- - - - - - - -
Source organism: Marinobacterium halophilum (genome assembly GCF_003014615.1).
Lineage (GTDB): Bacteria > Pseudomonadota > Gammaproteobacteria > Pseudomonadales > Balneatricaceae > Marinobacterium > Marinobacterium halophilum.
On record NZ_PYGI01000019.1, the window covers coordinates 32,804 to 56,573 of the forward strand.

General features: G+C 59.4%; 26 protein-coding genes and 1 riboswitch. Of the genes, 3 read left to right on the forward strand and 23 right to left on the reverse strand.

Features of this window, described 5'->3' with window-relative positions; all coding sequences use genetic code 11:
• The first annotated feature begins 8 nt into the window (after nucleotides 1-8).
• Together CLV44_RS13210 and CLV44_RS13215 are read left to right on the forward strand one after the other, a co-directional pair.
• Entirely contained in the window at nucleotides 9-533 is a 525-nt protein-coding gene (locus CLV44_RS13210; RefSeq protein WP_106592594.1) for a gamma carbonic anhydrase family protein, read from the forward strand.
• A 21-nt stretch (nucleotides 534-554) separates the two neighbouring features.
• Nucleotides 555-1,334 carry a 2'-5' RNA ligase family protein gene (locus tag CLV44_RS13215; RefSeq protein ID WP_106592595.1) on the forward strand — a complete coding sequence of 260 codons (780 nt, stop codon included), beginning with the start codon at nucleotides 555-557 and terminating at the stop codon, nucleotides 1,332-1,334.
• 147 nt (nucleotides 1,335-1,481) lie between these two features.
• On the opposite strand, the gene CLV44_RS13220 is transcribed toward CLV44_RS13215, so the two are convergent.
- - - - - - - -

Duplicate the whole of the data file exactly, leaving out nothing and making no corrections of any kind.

Source organism: Marinobacterium halophilum (genome assembly GCF_003014615.1).
Lineage (GTDB): Bacteria > Pseudomonadota > Gammaproteobacteria > Pseudomonadales > Balneatricaceae > Marinobacterium > Marinobacterium halophilum.
On record NZ_PYGI01000019.1, the window covers coordinates 32,804 to 56,573 of the forward strand.

General features: G+C 59.4%; 26 protein-coding genes and 1 riboswitch. Of the genes, 3 read left to right on the forward strand and 23 right to left on the reverse strand.

Features of this window, described 5'->3' with window-relative positions; all coding sequences use genetic code 11:
• The first annotated feature begins 8 nt into the window (after nucleotides 1-8).
• Together CLV44_RS13210 and CLV44_RS13215 are read left to right on the forward strand one after the other, a co-directional pair.
• Entirely contained in the window at nucleotides 9-533 is a 525-nt protein-coding gene (locus CLV44_RS13210; RefSeq protein WP_106592594.1) for a gamma carbonic anhydrase family protein, read from the forward strand.
• A 21-nt stretch (nucleotides 534-554) separates the two neighbouring features.
• Nucleotides 555-1,334 carry a 2'-5' RNA ligase family protein gene (locus tag CLV44_RS13215; RefSeq protein ID WP_106592595.1) on the forward strand — a complete coding sequence of 260 codons (780 nt, stop codon included), beginning with the start codon at nucleotides 555-557 and terminating at the stop codon, nucleotides 1,332-1,334.
• 147 nt (nucleotides 1,335-1,481) lie between these two features.
• On the opposite strand, the gene CLV44_RS13220 is transcribed toward CLV44_RS13215, so the two are convergent.